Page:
Making the grade

03/01/2007 02:00:00 AM

Mobile testing program helps growers reduce drift by providing an orchard sprayer report card

By Vicky Boyd

Always on a quest to improve sprayer efficiency and reduce drift and environmental impact, Modesto, Calif.-area almond and walnut grower Paul Wenger switched to longer-wearing ceramic spray nozzles about 10 years ago.

He routinely measures nozzle orifice diameters to check for wear, and he keeps track of the amount of pesticides applied compared to the acreage.

“We know how long it takes to put out a tank—about 55 minutes,” he says. “If it’s taking less than that, we know something’s wrong, like a broken hose. We’ve got it dialed in pretty well.”

When Parry Klassen, executive director of the Dinuba, Calif.-based Coalition for Urban/Rural Environmental Stewardship, approached Wenger about being a test subject for the group’s new portable sprayer calibration instrument, he readily agreed.

The Austrian-built Pessl Instruments Sprayertest 1000, which measures individual sprayer nozzle output and overall spray distribution pattern, gave Wenger’s Nelson Hardie 500-gallon airblast sprayer passing marks.

“[The sprayer is] doing what it was set up to do, and if they’re getting the right output per acre, they’re doing fine,” says Robert McMurry, a CURES environmental technician from Davis, Calif.
But not all growers are as mindful of sprayer calibration as Wenger.

“We’ve found some growers who are on top of it, and [the calibration] is almost perfect,” McMurry says. “And other growers have sprayers that are really dirty, and you have to clean up just about every nozzle and you have to replace a lot of nozzles.”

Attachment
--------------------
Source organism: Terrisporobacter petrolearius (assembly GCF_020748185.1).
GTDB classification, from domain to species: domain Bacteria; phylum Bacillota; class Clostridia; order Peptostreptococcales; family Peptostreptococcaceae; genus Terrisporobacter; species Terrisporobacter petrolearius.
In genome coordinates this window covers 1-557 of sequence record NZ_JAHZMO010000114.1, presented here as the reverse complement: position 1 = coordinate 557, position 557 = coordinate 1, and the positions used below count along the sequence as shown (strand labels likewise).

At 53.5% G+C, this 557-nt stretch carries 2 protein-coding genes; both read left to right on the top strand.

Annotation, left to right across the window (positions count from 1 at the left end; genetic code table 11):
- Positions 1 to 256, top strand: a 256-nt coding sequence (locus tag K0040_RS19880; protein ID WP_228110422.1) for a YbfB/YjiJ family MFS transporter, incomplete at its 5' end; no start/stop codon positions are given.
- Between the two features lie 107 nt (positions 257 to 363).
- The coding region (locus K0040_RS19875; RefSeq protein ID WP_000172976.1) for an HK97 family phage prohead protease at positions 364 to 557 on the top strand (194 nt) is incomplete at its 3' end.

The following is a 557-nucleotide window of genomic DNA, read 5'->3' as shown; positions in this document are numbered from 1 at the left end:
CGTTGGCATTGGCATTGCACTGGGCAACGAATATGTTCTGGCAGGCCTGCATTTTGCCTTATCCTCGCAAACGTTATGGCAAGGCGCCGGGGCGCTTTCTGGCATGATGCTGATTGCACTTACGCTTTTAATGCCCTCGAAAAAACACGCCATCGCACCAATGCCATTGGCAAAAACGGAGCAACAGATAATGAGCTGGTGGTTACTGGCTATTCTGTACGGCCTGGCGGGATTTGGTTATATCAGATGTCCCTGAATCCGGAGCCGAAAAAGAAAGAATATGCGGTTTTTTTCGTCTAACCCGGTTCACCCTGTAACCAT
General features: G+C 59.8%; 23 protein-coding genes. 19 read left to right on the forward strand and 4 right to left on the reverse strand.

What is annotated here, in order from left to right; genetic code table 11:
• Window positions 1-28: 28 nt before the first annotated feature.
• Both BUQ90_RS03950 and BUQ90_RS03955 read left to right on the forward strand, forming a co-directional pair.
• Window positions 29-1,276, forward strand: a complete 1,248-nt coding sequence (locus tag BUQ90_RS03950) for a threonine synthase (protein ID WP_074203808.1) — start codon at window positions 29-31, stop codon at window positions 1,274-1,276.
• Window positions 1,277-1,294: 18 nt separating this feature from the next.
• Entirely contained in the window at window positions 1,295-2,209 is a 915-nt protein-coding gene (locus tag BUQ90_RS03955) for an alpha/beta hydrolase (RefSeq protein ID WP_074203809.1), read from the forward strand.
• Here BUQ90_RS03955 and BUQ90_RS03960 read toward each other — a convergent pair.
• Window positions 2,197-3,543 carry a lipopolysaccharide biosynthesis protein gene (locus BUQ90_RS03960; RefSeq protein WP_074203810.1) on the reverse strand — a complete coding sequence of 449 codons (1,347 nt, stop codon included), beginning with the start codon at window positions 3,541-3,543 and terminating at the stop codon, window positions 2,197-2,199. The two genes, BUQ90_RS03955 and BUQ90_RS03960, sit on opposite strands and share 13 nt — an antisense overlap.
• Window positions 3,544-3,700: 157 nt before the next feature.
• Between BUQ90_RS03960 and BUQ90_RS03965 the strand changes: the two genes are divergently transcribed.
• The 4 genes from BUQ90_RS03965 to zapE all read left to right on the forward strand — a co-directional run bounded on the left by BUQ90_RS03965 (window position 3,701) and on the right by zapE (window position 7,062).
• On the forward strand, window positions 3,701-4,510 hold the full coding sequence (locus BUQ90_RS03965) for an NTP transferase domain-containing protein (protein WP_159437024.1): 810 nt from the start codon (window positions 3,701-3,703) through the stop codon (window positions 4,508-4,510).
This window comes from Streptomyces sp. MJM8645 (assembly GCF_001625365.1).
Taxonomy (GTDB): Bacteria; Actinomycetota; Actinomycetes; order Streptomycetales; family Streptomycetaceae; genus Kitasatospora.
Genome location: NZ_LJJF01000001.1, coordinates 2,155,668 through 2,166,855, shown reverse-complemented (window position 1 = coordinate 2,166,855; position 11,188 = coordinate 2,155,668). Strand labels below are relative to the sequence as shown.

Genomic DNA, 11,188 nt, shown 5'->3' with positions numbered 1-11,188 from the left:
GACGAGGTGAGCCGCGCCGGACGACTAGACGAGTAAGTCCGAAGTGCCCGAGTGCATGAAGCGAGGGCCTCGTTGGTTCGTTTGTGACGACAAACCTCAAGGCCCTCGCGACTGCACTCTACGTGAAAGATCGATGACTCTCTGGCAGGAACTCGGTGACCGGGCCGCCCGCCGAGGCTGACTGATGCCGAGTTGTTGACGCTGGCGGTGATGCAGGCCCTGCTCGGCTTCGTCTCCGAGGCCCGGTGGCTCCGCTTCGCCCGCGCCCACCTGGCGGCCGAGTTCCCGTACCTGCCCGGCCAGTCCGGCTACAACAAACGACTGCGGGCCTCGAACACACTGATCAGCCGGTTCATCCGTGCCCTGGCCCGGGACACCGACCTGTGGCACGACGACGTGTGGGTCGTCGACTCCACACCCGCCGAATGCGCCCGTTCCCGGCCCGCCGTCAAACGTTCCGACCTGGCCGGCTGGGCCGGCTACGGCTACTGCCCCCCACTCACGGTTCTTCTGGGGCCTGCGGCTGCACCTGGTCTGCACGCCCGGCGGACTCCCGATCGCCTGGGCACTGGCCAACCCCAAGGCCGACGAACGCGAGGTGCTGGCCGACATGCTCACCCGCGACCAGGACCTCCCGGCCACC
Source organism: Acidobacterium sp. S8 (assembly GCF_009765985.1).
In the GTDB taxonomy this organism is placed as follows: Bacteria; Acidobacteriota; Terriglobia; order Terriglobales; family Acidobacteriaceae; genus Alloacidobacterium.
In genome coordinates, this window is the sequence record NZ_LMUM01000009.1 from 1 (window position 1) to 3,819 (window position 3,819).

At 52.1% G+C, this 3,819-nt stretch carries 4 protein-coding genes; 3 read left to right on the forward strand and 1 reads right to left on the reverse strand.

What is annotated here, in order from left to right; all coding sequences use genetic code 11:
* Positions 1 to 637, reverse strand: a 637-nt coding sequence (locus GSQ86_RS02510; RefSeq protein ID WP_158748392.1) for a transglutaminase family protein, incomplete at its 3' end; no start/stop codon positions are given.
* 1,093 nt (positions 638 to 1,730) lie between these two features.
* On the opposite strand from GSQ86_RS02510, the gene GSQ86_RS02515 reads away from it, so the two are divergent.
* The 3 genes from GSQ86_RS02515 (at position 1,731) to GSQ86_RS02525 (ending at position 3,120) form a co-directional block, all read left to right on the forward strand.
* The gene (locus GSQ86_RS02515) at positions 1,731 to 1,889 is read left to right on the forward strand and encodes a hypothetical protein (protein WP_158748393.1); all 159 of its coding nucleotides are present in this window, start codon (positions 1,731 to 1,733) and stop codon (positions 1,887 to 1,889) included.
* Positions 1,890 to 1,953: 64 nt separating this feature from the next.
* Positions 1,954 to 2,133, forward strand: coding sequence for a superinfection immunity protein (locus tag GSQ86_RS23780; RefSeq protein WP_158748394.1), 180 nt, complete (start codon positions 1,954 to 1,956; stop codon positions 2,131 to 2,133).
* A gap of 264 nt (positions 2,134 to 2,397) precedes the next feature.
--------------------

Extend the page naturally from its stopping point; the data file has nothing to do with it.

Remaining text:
The sprayer calibrations are part of a larger effort by CURES to educate growers about reducing pesticide runoff into California Central Valley waterways. The nonprofit group received a grant from California’s State Water Quality Control Board to purchase the $75,000 portable sprayer tester and conduct grower outreach programs.

The three-year project calls for CURES to test at least 100 sprayers. In its first year, the group has evaluated about 30, and the results are all over the board, Klassen says.

“We’ll use this as an educational tool, but it will also give us an idea of what’s going on in the sprayer fleet, Mobile testing program helps growers reduce drift by providing an orchard sprayer report card so to speak,” he says. “If it shows they are really a mess, then there will be more educational emphasis on tuning up sprayers.”

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